Dylan Bundy gave the Baltimore Orioles perhaps the most lackluster start of his career this evening. Bundy’s line: 0.0 IP, 5 H, 7 R, 2 BB, 0 K. You didn’t read that incorrectly, and I didn’t make a mistake in writing it. Bundy was credited with no part of an inning. He departed after giving up seven runs on four homers.
So to review, the Birds trailed 7-0 before they even recorded an out in the game. The first out was recorded by reliever Mike Wright, who was brought in with nobody out. And if there’s one silver lining on this game, it’s Wright’s performance. He gave up a few runs, however he stablized things just a bit for the O’s. Well, that might be a bit strong of a term. Let’s say he settled things just a bit. Wright’s line: 4.2 IP, 8 H, 5 R, 0 BB, 1 K.
Chris Davis provided for the Orioles’ lone run of the game until the end, on a solo homer in the second inning. Danny Valencia and Caleb Joseph would add solo shots in the last of the eighth, Schoop a two-RBI double along with a few other runs in the ninth as well. However this was also the third consecutive poor start for Bundy. Now I always say that pitchers will have about ten poor starts a year. However the fact that he’s seemingly fallen so far so fast is something that makes one raised an eyebrow.
Bundy was topping out on his fastball this evening in the high 80’s. Bundy isn’t a flame thrower by any means, however he usually has a bit more velocity than that. In general, Bundy’s what one might call a finesse pitcher, who either pitches-to-contact or fools hitters with late movement and deception. That obviously didn’t happen tonight, and it hasn’t happened for a few weeks.
So my question is whether or not Bundy’s 100% healthy. The consecutive poor starts you can almost overlook – those things are going to happen. But the down tick in velocity combined with the poor starts kind of jumps out at you. Keep in mind that this is a guy who’s already had Tommy John surgery. Not that it should mean anything, but he’s already had it.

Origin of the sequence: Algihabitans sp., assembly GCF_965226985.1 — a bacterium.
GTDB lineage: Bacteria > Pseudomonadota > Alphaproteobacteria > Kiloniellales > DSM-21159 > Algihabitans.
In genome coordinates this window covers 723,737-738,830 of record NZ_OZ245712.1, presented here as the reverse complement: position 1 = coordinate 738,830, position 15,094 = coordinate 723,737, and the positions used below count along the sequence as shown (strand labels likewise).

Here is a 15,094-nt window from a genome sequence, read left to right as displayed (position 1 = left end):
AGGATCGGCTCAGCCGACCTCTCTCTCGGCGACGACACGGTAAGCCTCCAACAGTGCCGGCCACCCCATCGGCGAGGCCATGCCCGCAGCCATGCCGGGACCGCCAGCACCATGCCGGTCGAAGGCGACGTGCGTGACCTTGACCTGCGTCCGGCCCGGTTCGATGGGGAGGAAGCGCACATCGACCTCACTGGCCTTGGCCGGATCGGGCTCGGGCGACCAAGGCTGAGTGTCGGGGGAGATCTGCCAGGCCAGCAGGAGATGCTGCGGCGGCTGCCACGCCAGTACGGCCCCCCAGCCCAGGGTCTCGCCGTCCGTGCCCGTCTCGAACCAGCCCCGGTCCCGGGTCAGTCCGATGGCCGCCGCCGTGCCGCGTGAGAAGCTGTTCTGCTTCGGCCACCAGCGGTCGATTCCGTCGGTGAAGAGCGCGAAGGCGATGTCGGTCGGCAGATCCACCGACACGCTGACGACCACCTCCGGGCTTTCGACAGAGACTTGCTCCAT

My point would be that it might do the Orioles well to have Bundy examined in some manner, because it wouldn’t hurt to ensure that he’s pitching with a full deck. Because the other issue could then become that it’s a mechanical issue. So pick your poison. Ultimately there’s something going on, because Bundy this evening became the first pitcher in the live ball era (1920-present) to give up four homers and not record an out in the first inning of a game.
When the dust settled in this game Kansas City beat the Orioles 15-7. Now mind you, this isn’t scientific – I’m going squarely based on seeing the game and analyzing this team for quite a few years. However a vast majority of the Kansas City runs (or “big moments”) came on two-strike counts. Many of the homers and even the base hits that came before the homers carried two-strike counts.
This has been a problem for the Orioles for some time. It dates back at least to 2016 – again based on my perception of the games. It’s something we saw at times in Spring Training as well. In fact, I wrote about it in Spring Training. The Orioles just can’t seem to get guys out with two strikes.
I can’t tell you what the issue is. Are the Orioles just very predictable in terms of their pitch selections and locations? Is someone stealing signs? Or is it simply a grand coincidence? Any one of those scenarios is possible – as are others. But perhaps it’s something that should be looked into. Surely if there’s a pattern and/or if something’s happening that’s tipping pitches, if opponents are able to pick up on it the Orioles’ coaches would be also.
The series continues tomorrow evening at Camden Yards as the O’s try to get even. Andrew Cashner gets the start for the Orioles, and he’ll be opposed by Kansas City’s Eric Skoglund. Game time is set for just after 7 PM.